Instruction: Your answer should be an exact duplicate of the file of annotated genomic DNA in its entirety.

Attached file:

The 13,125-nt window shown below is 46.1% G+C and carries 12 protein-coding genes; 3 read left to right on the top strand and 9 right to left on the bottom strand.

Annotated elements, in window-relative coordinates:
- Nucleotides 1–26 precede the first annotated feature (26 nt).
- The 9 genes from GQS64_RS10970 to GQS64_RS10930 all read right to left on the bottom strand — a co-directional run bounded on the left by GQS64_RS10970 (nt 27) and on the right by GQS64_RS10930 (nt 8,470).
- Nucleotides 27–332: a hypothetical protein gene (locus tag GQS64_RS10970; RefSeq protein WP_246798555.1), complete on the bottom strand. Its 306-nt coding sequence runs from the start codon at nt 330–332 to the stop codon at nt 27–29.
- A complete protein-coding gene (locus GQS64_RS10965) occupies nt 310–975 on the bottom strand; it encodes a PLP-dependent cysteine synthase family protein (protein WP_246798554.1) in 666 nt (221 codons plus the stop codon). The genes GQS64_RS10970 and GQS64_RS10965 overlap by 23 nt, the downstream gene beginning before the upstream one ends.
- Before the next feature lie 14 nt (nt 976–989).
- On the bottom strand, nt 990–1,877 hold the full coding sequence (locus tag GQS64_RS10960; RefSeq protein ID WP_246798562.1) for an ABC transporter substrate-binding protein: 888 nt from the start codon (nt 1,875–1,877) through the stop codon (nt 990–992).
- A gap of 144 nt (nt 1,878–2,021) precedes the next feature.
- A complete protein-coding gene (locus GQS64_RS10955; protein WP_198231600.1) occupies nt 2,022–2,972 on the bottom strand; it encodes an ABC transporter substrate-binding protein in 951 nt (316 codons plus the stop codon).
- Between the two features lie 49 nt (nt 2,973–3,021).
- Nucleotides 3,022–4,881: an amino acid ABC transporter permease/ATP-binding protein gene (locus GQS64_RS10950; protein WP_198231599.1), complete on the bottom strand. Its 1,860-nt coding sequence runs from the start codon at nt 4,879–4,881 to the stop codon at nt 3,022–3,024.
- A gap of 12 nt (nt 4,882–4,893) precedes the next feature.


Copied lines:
The 13,125-nt window shown below is 46.1% G+C and carries 12 protein-coding genes; 3 read left to right on the top strand and 9 right to left on the bottom strand.

Annotated elements, in window-relative coordinates:
- Nucleotides 1–26 precede the first annotated feature (26 nt).
- The 9 genes from GQS64_RS10970 to GQS64_RS10930 all read right to left on the bottom strand — a co-directional run bounded on the left by GQS64_RS10970 (nt 27) and on the right by GQS64_RS10930 (nt 8,470).
- Nucleotides 27–332: a hypothetical protein gene (locus tag GQS64_RS10970; RefSeq protein WP_246798555.1), complete on the bottom strand. Its 306-nt coding sequence runs from the start codon at nt 330–332 to the stop codon at nt 27–29.
- A complete protein-coding gene (locus GQS64_RS10965) occupies nt 310–975 on the bottom strand; it encodes a PLP-dependent cysteine synthase family protein (protein WP_246798554.1) in 666 nt (221 codons plus the stop codon). The genes GQS64_RS10970 and GQS64_RS10965 overlap by 23 nt, the downstream gene beginning before the upstream one ends.
- Before the next feature lie 14 nt (nt 976–989).
- On the bottom strand, nt 990–1,877 hold the full coding sequence (locus tag GQS64_RS10960; RefSeq protein ID WP_246798562.1) for an ABC transporter substrate-binding protein: 888 nt from the start codon (nt 1,875–1,877) through the stop codon (nt 990–992).
- A gap of 144 nt (nt 1,878–2,021) precedes the next feature.
- A complete protein-coding gene (locus GQS64_RS10955; protein WP_198231600.1) occupies nt 2,022–2,972 on the bottom strand; it encodes an ABC transporter substrate-binding protein in 951 nt (316 codons plus the stop codon).
- Between the two features lie 49 nt (nt 2,973–3,021).
- Nucleotides 3,022–4,881: an amino acid ABC transporter permease/ATP-binding protein gene (locus GQS64_RS10950; protein WP_198231599.1), complete on the bottom strand. Its 1,860-nt coding sequence runs from the start codon at nt 4,879–4,881 to the stop codon at nt 3,022–3,024.
- A gap of 12 nt (nt 4,882–4,893) precedes the next feature.